A Sailor Song
Whether as the protagonist of Tom Wolfe’s quintessential book of ’60s reportage The Electric Kool-Aid Acid Test or as the author of the quintessential ’60s novel, One Flew Over the Cuckoo’s Nest, Ken Kesey has always had a weakness for the heroic gesture—the more futile and self-destructive the better. Think of Randall P. McMurphy, the virile, two- fisted individualist (played by Jack Nicholson in the movie version of Cuckoo’s Nest) smashing his fist through the protective glass of the nurse’s station at the psychiatric hospital where he’d been wrongly committed in order to retrieve his cigarettes. Even at the cost of a frontal lobotomy, you see, a man wants to feel like a man.
So here we are well into what he calls the ”Nasty ’90s,” and Kesey comes along with his first novel in 28 years. And guess what? The man’s still peddling the same Ayn Rand-meets-the Grateful Dead worldview, still giving us hairy-chested, whiskey-drinking, ”scoot”-tooting heroes bashing into immovable objects and refusing to compromise their manly ideals. Except now it’s no longer Kesey’s native Oregon and the closing of the frontier that worry him, it’s Alaska and the End of the World. ”From Alaska there’s no place left to go the Final Frontier as far as this sick old ball game goes. Top of the ninth.”
As Sailor Song opens, the eco-guerrillas of the ’90s have already failed. Summer temperatures in Washington, D.C., reach 119 degrees Fahrenheit, and the cherry trees have died. Still worse, genetic engineering has taken the kick out of even homegrown dope, and a U.N.-sponsored AIDS vaccine had the unanticipated effect of wiping out male ardor as well as the disease. The national credo has become ”The Dumb Is Always Righter Than the Smart Because There’s More of Us,” and the last Real Man in the known world lives on the edge of the wilderness in a beat-up trailer near Kuinak, Alaska.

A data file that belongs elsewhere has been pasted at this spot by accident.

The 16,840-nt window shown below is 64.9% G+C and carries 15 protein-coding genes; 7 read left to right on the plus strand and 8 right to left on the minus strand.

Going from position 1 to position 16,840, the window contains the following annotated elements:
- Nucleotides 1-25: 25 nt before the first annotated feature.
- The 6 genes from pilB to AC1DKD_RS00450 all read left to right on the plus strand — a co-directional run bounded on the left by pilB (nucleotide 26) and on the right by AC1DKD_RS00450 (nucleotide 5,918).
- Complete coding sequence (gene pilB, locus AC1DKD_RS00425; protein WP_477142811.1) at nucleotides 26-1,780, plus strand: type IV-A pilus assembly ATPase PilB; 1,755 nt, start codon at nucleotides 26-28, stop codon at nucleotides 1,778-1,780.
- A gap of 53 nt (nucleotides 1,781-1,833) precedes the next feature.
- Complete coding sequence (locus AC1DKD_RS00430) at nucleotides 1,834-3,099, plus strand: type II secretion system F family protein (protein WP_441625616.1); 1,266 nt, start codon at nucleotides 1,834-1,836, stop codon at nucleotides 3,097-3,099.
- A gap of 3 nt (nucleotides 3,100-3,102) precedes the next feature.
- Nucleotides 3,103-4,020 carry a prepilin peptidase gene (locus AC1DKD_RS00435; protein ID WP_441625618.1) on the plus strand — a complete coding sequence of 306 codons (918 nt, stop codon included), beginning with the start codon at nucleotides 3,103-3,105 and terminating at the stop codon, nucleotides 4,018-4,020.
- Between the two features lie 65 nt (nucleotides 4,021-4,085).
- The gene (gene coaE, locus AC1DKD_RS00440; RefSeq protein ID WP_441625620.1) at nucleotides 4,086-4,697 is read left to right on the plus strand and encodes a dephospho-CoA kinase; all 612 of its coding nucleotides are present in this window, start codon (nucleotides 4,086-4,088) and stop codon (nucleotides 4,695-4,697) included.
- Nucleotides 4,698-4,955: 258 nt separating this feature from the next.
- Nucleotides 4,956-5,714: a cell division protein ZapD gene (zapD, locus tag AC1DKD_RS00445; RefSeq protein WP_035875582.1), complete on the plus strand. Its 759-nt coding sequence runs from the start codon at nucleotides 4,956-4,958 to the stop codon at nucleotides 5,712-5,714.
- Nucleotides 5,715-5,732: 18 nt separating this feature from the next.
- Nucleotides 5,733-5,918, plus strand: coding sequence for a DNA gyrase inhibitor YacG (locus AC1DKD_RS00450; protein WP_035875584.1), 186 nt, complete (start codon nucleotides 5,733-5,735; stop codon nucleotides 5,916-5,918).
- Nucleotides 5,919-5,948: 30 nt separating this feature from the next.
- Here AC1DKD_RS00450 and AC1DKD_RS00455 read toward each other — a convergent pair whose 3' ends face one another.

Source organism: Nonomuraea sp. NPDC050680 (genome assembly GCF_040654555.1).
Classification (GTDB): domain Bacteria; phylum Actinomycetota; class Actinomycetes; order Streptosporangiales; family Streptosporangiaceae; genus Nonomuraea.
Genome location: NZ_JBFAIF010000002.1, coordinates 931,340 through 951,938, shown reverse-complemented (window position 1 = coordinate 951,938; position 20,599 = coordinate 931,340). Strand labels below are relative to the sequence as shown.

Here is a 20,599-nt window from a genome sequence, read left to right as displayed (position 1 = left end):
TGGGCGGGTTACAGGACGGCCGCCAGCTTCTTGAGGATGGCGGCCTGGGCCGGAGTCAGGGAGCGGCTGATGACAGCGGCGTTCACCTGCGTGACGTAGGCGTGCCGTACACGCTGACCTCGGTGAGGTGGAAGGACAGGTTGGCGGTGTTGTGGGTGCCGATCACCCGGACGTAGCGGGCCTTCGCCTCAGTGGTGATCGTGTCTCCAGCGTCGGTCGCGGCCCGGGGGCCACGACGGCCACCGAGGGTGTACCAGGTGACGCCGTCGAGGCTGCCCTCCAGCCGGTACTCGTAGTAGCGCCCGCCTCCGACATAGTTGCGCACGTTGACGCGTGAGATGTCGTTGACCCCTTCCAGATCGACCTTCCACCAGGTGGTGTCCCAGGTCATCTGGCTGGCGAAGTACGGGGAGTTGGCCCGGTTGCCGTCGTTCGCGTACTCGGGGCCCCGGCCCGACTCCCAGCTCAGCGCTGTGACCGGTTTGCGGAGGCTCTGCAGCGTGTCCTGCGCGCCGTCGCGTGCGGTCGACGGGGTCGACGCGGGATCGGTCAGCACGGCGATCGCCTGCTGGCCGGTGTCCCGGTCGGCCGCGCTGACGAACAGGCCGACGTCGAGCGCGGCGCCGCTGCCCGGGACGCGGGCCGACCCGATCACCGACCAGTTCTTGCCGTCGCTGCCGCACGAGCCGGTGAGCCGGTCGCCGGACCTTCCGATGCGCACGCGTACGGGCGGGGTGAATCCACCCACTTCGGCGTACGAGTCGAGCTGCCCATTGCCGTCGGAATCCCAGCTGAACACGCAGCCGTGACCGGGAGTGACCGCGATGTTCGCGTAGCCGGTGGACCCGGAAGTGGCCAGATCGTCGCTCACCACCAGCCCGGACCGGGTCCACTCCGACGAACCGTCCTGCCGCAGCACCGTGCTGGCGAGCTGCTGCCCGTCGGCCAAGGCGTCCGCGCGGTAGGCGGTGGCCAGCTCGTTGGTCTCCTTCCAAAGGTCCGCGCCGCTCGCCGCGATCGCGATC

Ike Sallas is his name, ”the Greek-god guy with the Elvis Presley eyes.” The Bakatcha Bandit, Ike used to be called back in his days as an eco-terrorist, ”no starry-eyed tree-hugger, or toothy politician trying to get just the right sound-bite on the evening news. Ike Sallas was a warrior with battle scars and stripes.” Well, you get the picture. Evangelists say the world will end in fire, but Ike’s pal Billy ”the Squid” Bellisarius, scoot dealer and self- taught genius, predicts a new ice age commencing just any day now.
As if that weren’t bad enough, a plague of Hollywood geeks has sailed into Kuinak Bay in a seagoing movie studio, ostensibly to film the children’s classic Shoola and the Sea Lion, but with a secret plan to turn the fishing village into a theme park as well. Will Ike succeed in rousing the populace? Or will he surrender his ideals to the ”hot little Eskimo Pie” who plays Shoola? Or both? And what’ll it be, fire or ice? Terminal boredom, more likely. An appallingly bad novel, windy, pretentious, and incompetently narrated-filled with more unresolved subplots than a half-dozen afternoon soap operas. If Kesey himself weren’t a cult figure of sorts, Sailor Song would probably not have been published. As it is, nobody’s done the man any favors. F